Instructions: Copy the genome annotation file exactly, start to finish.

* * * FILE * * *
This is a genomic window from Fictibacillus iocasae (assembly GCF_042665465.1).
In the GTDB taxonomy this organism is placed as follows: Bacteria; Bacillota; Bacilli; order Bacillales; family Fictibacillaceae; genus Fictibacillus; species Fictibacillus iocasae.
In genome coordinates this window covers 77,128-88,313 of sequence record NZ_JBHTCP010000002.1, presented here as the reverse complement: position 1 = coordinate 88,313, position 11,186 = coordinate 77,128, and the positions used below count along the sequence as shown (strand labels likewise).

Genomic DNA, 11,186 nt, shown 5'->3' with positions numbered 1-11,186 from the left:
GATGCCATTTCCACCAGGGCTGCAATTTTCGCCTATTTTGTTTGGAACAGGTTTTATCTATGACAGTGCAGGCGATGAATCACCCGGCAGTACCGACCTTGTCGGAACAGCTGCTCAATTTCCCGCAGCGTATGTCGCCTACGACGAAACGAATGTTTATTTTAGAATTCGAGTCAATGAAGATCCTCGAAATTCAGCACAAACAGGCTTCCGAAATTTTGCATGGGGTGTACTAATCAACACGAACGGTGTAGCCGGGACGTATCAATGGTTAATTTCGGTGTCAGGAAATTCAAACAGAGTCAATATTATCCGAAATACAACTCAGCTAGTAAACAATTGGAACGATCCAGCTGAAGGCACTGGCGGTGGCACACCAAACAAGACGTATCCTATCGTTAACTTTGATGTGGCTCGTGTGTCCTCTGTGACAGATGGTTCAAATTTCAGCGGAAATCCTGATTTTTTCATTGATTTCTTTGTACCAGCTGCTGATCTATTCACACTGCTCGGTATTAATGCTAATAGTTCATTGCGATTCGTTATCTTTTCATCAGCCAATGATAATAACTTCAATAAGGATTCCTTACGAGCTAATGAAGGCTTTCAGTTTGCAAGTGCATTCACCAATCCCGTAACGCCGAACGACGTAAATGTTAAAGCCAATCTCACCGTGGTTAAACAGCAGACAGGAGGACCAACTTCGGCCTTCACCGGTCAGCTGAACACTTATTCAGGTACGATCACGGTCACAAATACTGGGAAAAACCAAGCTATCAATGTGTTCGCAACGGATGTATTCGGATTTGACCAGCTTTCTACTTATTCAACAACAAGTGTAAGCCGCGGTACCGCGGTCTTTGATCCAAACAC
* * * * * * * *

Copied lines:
This is a genomic window from Fictibacillus iocasae (assembly GCF_042665465.1).
In the GTDB taxonomy this organism is placed as follows: Bacteria; Bacillota; Bacilli; order Bacillales; family Fictibacillaceae; genus Fictibacillus; species Fictibacillus iocasae.
In genome coordinates this window covers 77,128-88,313 of sequence record NZ_JBHTCP010000002.1, presented here as the reverse complement: position 1 = coordinate 88,313, position 11,186 = coordinate 77,128, and the positions used below count along the sequence as shown (strand labels likewise).

Genomic DNA, 11,186 nt, shown 5'->3' with positions numbered 1-11,186 from the left:
GATGCCATTTCCACCAGGGCTGCAATTTTCGCCTATTTTGTTTGGAACAGGTTTTATCTATGACAGTGCAGGCGATGAATCACCCGGCAGTACCGACCTTGTCGGAACAGCTGCTCAATTTCCCGCAGCGTATGTCGCCTACGACGAAACGAATGTTTATTTTAGAATTCGAGTCAATGAAGATCCTCGAAATTCAGCACAAACAGGCTTCCGAAATTTTGCATGGGGTGTACTAATCAACACGAACGGTGTAGCCGGGACGTATCAATGGTTAATTTCGGTGTCAGGAAATTCAAACAGAGTCAATATTATCCGAAATACAACTCAGCTAGTAAACAATTGGAACGATCCAGCTGAAGGCACTGGCGGTGGCACACCAAACAAGACGTATCCTATCGTTAACTTTGATGTGGCTCGTGTGTCCTCTGTGACAGATGGTTCAAATTTCAGCGGAAATCCTGATTTTTTCATTGATTTCTTTGTACCAGCTGCTGATCTATTCACACTGCTCGGTATTAATGCTAATAGTTCATTGCGATTCGTTATCTTTTCATCAGCCAATGATAATAACTTCAATAAGGATTCCTTACGAGCTAATGAAGGCTTTCAGTTTGCAAGTGCATTCACCAATCCCGTAACGCCGAACGACGTAAATGTTAAAGCCAATCTCACCGTGGTTAAACAGCAGACAGGAGGACCAACTTCGGCCTTCACCGGTCAGCTGAACACTTATTCAGGTACGATCACGGTCACAAATACTGGGAAAAACCAAGCTATCAATGTGTTCGCAACGGATGTATTCGGATTTGACCAGCTTTCTACTTATTCAACAACAAGTGTAAGCCGCGGTACCGCGGTCTTTGATCCAAACAC